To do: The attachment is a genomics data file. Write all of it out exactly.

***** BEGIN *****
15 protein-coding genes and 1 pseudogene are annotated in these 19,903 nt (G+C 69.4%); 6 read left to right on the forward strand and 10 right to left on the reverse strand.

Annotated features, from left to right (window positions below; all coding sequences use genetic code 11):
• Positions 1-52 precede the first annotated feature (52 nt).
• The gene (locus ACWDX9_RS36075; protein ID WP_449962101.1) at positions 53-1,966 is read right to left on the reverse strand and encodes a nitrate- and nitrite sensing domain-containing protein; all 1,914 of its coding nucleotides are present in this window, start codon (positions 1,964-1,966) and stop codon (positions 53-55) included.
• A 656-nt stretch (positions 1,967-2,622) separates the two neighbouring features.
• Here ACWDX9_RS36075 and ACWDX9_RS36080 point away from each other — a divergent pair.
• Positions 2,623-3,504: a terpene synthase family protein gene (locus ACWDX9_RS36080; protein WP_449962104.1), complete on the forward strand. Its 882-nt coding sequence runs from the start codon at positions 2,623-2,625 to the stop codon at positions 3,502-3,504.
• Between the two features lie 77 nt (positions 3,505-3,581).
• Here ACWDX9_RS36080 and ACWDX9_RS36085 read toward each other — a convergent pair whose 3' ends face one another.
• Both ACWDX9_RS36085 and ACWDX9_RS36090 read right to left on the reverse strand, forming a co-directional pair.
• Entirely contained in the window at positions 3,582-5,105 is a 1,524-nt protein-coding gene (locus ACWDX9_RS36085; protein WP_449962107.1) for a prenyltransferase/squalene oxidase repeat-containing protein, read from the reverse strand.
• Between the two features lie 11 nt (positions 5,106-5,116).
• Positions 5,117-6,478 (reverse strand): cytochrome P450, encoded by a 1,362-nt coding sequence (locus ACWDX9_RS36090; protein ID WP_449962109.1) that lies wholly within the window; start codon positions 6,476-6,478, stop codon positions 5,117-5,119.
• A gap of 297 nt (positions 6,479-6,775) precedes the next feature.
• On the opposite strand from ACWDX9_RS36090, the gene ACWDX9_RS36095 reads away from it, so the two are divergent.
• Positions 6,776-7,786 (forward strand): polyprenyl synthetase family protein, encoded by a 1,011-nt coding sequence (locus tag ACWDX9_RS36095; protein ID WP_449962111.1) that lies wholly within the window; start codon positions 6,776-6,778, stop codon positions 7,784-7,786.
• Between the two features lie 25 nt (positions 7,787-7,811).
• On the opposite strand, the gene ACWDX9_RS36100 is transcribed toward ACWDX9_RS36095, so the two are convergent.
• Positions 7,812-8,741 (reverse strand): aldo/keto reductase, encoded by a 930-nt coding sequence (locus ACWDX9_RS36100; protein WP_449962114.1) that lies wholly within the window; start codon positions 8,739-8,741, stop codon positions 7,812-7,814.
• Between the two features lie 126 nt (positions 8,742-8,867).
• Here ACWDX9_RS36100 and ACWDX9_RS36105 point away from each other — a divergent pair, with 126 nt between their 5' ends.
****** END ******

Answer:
15 protein-coding genes and 1 pseudogene are annotated in these 19,903 nt (G+C 69.4%); 6 read left to right on the forward strand and 10 right to left on the reverse strand.

Annotated features, from left to right (window positions below; all coding sequences use genetic code 11):
• Positions 1-52 precede the first annotated feature (52 nt).
• The gene (locus ACWDX9_RS36075; protein ID WP_449962101.1) at positions 53-1,966 is read right to left on the reverse strand and encodes a nitrate- and nitrite sensing domain-containing protein; all 1,914 of its coding nucleotides are present in this window, start codon (positions 1,964-1,966) and stop codon (positions 53-55) included.
• A 656-nt stretch (positions 1,967-2,622) separates the two neighbouring features.
• Here ACWDX9_RS36075 and ACWDX9_RS36080 point away from each other — a divergent pair.
• Positions 2,623-3,504: a terpene synthase family protein gene (locus ACWDX9_RS36080; protein WP_449962104.1), complete on the forward strand. Its 882-nt coding sequence runs from the start codon at positions 2,623-2,625 to the stop codon at positions 3,502-3,504.
• Between the two features lie 77 nt (positions 3,505-3,581).
• Here ACWDX9_RS36080 and ACWDX9_RS36085 read toward each other — a convergent pair whose 3' ends face one another.
• Both ACWDX9_RS36085 and ACWDX9_RS36090 read right to left on the reverse strand, forming a co-directional pair.
• Entirely contained in the window at positions 3,582-5,105 is a 1,524-nt protein-coding gene (locus ACWDX9_RS36085; protein WP_449962107.1) for a prenyltransferase/squalene oxidase repeat-containing protein, read from the reverse strand.
• Between the two features lie 11 nt (positions 5,106-5,116).
• Positions 5,117-6,478 (reverse strand): cytochrome P450, encoded by a 1,362-nt coding sequence (locus ACWDX9_RS36090; protein ID WP_449962109.1) that lies wholly within the window; start codon positions 6,476-6,478, stop codon positions 5,117-5,119.
• A gap of 297 nt (positions 6,479-6,775) precedes the next feature.
• On the opposite strand from ACWDX9_RS36090, the gene ACWDX9_RS36095 reads away from it, so the two are divergent.
• Positions 6,776-7,786 (forward strand): polyprenyl synthetase family protein, encoded by a 1,011-nt coding sequence (locus tag ACWDX9_RS36095; protein ID WP_449962111.1) that lies wholly within the window; start codon positions 6,776-6,778, stop codon positions 7,784-7,786.
• Between the two features lie 25 nt (positions 7,787-7,811).
• On the opposite strand, the gene ACWDX9_RS36100 is transcribed toward ACWDX9_RS36095, so the two are convergent.
• Positions 7,812-8,741 (reverse strand): aldo/keto reductase, encoded by a 930-nt coding sequence (locus ACWDX9_RS36100; protein WP_449962114.1) that lies wholly within the window; start codon positions 8,739-8,741, stop codon positions 7,812-7,814.
• Between the two features lie 126 nt (positions 8,742-8,867).
• Here ACWDX9_RS36100 and ACWDX9_RS36105 point away from each other — a divergent pair, with 126 nt between their 5' ends.